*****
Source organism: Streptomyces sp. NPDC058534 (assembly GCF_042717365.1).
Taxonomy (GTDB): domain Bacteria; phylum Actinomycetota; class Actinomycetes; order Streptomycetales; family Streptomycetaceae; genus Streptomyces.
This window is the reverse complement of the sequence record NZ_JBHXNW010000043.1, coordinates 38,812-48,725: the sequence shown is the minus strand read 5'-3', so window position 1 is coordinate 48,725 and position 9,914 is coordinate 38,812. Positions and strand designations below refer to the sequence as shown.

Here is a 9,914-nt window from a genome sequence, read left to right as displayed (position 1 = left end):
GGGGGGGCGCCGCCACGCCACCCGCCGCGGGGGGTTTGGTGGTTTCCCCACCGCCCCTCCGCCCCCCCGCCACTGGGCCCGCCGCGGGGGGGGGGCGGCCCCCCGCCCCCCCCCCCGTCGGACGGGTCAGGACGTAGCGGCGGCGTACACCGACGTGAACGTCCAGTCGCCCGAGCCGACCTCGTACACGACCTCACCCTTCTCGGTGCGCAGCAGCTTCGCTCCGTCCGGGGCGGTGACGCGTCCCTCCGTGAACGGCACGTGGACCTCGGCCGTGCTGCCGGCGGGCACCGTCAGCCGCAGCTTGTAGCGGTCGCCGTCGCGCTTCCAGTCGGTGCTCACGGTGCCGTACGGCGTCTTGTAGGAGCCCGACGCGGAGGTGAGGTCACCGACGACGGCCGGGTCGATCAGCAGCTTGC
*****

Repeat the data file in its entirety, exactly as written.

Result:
Source organism: Streptomyces sp. NPDC058534 (assembly GCF_042717365.1).
Taxonomy (GTDB): domain Bacteria; phylum Actinomycetota; class Actinomycetes; order Streptomycetales; family Streptomycetaceae; genus Streptomyces.
This window is the reverse complement of the sequence record NZ_JBHXNW010000043.1, coordinates 38,812-48,725: the sequence shown is the minus strand read 5'-3', so window position 1 is coordinate 48,725 and position 9,914 is coordinate 38,812. Positions and strand designations below refer to the sequence as shown.

Here is a 9,914-nt window from a genome sequence, read left to right as displayed (position 1 = left end):
GGGGGGGCGCCGCCACGCCACCCGCCGCGGGGGGTTTGGTGGTTTCCCCACCGCCCCTCCGCCCCCCCGCCACTGGGCCCGCCGCGGGGGGGGGGCGGCCCCCCGCCCCCCCCCCCGTCGGACGGGTCAGGACGTAGCGGCGGCGTACACCGACGTGAACGTCCAGTCGCCCGAGCCGACCTCGTACACGACCTCACCCTTCTCGGTGCGCAGCAGCTTCGCTCCGTCCGGGGCGGTGACGCGTCCCTCCGTGAACGGCACGTGGACCTCGGCCGTGCTGCCGGCGGGCACCGTCAGCCGCAGCTTGTAGCGGTCGCCGTCGCGCTTCCAGTCGGTGCTCACGGTGCCGTACGGCGTCTTGTAGGAGCCCGACGCGGAGGTGAGGTCACCGACGACGGCCGGGTCGATCAGCAGCTTGC